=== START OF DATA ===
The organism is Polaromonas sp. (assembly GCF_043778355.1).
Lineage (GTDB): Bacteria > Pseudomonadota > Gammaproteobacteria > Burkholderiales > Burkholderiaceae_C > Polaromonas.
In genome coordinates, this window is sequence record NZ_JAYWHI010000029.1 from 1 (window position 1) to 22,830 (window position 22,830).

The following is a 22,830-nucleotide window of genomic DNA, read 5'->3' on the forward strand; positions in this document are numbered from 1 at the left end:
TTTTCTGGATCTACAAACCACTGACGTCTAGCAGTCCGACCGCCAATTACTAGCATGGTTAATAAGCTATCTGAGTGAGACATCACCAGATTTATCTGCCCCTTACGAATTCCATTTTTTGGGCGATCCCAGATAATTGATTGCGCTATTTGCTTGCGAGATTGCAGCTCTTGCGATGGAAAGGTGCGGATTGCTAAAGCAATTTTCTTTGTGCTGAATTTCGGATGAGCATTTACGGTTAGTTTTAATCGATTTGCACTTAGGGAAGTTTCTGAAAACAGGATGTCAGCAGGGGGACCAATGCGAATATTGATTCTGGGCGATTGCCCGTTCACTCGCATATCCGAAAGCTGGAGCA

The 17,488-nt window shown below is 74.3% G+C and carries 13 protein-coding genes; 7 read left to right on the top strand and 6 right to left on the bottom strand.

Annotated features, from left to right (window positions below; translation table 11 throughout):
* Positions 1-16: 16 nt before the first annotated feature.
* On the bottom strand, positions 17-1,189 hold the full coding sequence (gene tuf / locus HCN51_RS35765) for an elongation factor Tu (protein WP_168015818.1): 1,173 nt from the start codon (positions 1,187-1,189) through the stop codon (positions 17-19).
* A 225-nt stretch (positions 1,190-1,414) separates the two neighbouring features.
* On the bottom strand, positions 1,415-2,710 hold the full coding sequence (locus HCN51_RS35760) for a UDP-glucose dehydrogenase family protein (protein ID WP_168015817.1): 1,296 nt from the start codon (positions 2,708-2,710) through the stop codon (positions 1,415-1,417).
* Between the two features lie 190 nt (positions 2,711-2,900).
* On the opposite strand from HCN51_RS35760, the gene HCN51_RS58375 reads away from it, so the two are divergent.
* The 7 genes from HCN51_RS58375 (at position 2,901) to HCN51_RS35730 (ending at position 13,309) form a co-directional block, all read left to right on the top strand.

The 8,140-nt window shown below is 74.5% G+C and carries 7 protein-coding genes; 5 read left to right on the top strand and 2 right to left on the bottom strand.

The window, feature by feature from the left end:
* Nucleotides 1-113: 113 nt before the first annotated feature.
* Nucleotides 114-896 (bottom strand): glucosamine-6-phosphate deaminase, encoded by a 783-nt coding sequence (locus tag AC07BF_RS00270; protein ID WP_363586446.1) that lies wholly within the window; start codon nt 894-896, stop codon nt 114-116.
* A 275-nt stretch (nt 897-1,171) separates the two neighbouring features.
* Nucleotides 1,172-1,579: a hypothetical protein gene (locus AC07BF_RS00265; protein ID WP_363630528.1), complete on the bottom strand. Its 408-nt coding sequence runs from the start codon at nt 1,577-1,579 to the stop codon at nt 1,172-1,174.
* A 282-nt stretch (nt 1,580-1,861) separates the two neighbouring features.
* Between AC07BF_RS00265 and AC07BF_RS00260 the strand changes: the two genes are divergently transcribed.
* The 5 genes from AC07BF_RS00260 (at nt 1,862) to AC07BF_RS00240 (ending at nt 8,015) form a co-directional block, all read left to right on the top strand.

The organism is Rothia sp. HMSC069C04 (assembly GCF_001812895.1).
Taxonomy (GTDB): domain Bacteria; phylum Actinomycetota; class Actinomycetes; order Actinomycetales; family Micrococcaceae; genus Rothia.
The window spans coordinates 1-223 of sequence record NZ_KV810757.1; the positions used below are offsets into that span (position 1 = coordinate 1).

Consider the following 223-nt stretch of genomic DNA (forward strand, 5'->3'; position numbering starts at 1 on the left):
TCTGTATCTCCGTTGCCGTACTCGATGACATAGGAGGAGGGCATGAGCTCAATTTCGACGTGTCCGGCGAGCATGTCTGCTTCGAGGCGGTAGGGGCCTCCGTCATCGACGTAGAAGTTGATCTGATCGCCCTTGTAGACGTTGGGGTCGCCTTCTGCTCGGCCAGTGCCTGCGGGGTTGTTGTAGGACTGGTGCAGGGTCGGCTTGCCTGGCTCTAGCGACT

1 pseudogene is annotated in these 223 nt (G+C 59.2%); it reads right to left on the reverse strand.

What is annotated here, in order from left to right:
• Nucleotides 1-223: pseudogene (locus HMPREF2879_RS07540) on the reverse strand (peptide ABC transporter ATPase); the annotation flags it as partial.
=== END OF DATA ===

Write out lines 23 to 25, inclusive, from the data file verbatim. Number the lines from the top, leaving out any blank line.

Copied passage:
* The 5 genes from AC07BF_RS00260 (at nt 1,862) to AC07BF_RS00240 (ending at nt 8,015) form a co-directional block, all read left to right on the top strand.

The organism is Rothia sp. HMSC069C04 (assembly GCF_001812895.1).
Taxonomy (GTDB): domain Bacteria; phylum Actinomycetota; class Actinomycetes; order Actinomycetales; family Micrococcaceae; genus Rothia.